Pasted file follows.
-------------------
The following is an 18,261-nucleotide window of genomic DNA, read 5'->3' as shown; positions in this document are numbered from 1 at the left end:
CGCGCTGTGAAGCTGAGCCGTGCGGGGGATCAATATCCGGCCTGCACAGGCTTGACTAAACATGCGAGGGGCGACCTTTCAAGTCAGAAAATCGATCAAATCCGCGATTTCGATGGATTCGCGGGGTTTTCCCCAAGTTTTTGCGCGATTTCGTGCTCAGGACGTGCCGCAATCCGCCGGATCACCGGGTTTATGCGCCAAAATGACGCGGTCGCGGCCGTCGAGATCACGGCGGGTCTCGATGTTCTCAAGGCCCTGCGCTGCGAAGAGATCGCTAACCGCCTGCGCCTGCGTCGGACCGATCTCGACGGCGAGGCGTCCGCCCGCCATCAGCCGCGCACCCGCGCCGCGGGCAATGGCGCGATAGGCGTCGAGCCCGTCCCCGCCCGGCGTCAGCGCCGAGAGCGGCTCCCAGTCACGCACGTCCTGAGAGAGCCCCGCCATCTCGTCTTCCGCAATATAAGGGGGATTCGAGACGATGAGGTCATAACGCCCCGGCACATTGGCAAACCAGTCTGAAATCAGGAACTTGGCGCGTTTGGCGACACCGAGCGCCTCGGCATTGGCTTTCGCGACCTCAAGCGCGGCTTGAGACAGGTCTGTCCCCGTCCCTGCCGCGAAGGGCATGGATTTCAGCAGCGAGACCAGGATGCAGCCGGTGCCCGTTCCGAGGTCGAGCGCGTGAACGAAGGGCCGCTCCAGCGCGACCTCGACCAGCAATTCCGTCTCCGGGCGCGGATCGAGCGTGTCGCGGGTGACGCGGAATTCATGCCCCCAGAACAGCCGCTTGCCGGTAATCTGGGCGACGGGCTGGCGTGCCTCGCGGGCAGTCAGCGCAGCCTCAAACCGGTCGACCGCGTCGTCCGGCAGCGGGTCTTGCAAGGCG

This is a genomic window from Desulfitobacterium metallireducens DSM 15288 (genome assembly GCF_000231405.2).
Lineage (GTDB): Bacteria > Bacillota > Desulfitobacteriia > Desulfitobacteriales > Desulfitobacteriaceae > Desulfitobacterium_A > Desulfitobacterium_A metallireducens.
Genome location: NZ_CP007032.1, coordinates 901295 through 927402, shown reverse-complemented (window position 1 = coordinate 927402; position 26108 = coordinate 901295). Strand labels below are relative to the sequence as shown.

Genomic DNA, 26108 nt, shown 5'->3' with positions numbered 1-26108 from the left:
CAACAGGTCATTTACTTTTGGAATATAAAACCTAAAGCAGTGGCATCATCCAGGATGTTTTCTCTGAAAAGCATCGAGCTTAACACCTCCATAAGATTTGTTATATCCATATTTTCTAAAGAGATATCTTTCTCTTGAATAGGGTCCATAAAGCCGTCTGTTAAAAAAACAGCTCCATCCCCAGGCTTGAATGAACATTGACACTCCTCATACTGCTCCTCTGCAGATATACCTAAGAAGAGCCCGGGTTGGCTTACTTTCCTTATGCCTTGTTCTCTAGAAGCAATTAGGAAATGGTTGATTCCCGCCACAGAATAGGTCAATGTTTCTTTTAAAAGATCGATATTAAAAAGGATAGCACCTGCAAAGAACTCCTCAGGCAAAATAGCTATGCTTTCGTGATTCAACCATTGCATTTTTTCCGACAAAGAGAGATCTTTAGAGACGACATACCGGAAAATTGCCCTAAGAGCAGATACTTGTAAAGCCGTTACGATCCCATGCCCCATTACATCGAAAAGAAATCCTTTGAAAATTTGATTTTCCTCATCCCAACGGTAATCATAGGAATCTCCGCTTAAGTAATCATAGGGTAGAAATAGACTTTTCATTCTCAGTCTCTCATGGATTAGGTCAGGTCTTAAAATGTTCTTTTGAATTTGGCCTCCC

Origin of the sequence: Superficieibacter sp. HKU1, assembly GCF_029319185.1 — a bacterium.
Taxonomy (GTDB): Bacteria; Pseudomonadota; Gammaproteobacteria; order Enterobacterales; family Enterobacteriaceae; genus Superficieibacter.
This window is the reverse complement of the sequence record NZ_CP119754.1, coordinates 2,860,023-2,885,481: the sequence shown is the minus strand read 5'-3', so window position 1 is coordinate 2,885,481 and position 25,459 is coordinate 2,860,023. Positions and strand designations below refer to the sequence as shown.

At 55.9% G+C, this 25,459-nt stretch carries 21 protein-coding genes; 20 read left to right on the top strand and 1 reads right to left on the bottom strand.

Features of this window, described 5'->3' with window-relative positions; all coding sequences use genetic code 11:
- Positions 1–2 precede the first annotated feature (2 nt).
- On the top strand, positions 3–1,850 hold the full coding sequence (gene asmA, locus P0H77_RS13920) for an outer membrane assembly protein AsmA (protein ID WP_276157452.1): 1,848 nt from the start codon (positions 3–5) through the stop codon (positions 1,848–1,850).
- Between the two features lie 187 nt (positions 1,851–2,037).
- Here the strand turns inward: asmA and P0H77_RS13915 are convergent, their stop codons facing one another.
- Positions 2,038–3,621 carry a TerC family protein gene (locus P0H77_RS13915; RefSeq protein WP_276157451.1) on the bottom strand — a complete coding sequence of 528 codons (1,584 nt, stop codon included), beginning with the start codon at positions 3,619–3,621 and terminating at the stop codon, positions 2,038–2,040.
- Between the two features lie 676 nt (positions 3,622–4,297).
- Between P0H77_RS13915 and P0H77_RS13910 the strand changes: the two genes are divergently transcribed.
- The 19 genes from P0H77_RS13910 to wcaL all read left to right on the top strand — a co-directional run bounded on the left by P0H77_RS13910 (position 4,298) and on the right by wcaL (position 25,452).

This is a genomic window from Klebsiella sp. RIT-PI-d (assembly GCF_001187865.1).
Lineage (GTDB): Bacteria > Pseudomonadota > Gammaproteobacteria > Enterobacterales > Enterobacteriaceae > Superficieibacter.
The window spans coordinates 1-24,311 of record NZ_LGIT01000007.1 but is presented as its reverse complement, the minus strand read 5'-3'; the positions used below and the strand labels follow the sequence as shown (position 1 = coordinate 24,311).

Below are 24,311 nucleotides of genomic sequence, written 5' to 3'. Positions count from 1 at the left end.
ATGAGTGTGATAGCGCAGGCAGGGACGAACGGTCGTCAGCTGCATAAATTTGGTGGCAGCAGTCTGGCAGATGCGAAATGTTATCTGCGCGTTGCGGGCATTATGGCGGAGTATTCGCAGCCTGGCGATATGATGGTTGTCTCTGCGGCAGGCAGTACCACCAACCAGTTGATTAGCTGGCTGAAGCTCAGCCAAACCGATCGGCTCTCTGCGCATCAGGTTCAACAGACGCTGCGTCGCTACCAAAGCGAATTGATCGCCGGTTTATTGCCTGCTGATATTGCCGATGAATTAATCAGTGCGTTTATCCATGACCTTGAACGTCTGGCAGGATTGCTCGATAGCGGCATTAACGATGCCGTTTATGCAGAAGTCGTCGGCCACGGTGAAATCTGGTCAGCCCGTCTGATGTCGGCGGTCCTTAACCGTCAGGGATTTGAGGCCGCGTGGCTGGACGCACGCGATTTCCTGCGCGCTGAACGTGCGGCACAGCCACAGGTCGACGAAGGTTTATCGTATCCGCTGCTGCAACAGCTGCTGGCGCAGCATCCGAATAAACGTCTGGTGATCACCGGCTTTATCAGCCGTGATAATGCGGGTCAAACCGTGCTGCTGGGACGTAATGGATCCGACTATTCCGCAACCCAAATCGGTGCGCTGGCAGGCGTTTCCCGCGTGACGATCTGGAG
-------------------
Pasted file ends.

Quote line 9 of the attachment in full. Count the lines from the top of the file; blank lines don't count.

Taxonomy (GTDB): Bacteria; Pseudomonadota; Gammaproteobacteria; order Enterobacterales; family Enterobacteriaceae; genus Superficieibacter.